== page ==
As for decreased voter turnout, there appears to very little research supporting that position. In fact, the opposite exists, like this study.

"Krasno and Green have argued that political advertising has no impact on voter turnout. We remain unconvinced by their evidence ... but differences aside, we strongly agree that political advertising does little to undermine voter participation.

I'm sure more research could be done on this issue, and everyone has their own opinion I'm sure, but saying negative ads are solely responsible for low voter turnout is way too simplistic.

Friday, July 18, 2008

What is Community Journalism, According to One Area Editor

I've read the entries from the high school students I recently had in class (and I'll have more from them in the coming weeks), but how would you define community journalism? How does your newspaper practice it?

Here is what one respected area journalist and editor told one of my students in an e-mailed interview. Details that would give away the editor's identity or newspaper have been removed.

Q: What does your newspaper do to get readers (and citizens in the community) involved in the news and the events in your community?

A: We print a lot of contributed photos that people bring to us. They include pictures of a youth with the turkey or deer he or she killed, organizations donating money to charity or a student graduating from college. Parents especially like to see their kids' names in the newspaper when their kids accomplish great things. People submit announcements when babies are born, people get married and couples celebrate wedding anniversaries. I once heard community journalism referred to as "scrapbook journalism," meaning people cut articles out of the newspaper to put in their scrapbooks. Another aspect of reader involvement that is rather new is our Web site. There we allow readers to post comments to stories and upload photographs to share with other readers. It provides more interactivity than the print edition.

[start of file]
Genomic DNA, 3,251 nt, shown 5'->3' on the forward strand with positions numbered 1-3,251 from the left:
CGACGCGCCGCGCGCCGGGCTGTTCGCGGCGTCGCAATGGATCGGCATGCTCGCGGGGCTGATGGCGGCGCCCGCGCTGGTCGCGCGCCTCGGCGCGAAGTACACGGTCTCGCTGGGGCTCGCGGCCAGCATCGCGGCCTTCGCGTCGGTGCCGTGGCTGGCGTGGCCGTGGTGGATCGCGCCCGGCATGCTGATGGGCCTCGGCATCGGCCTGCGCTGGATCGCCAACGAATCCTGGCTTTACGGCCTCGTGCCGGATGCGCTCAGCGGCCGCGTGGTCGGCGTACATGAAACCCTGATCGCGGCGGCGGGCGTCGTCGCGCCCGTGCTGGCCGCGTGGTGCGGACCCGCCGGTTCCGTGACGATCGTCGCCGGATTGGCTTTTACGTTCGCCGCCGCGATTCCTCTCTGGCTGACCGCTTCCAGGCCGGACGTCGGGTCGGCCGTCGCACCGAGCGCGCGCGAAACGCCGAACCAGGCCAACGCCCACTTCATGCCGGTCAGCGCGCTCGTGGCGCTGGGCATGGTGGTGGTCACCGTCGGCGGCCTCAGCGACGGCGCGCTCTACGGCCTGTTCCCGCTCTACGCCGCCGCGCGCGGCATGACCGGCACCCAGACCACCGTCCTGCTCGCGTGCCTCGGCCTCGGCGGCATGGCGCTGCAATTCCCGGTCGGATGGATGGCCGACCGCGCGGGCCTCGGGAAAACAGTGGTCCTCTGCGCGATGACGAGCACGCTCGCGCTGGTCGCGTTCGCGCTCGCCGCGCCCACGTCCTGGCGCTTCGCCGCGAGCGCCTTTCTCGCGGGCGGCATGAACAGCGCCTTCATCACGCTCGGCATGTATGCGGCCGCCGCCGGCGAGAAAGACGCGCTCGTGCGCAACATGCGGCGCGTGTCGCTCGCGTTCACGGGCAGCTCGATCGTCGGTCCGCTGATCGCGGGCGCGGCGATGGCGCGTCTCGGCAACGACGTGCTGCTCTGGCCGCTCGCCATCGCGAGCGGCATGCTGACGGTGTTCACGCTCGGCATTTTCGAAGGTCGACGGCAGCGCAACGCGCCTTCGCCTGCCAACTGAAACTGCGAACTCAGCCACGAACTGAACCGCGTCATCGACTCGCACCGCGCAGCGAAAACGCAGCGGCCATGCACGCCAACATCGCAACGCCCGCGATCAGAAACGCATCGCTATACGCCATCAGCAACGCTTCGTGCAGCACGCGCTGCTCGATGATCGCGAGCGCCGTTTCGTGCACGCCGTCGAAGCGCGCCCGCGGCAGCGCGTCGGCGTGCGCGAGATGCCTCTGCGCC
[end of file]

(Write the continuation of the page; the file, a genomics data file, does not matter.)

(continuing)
Q: Does community journalism make your paper better? Does it improve your reporting and/or circulation?

Definitely. We have small editorial staff and we cannot be everywhere at once, especially when we also have to do a lot of the production of the newspaper, including adjusting photographs, laying out pages and updating the Web site. Readers often call us with story ideas, usually about a friend or family member who has done something outstanding. I believe it does help our reporting by giving us ideas of what our readers want to read. As far as circulation, yes I would say it helps there, too, because parents want to keep a copy for their scrapbook and extra copies to send to grandma and grandpa.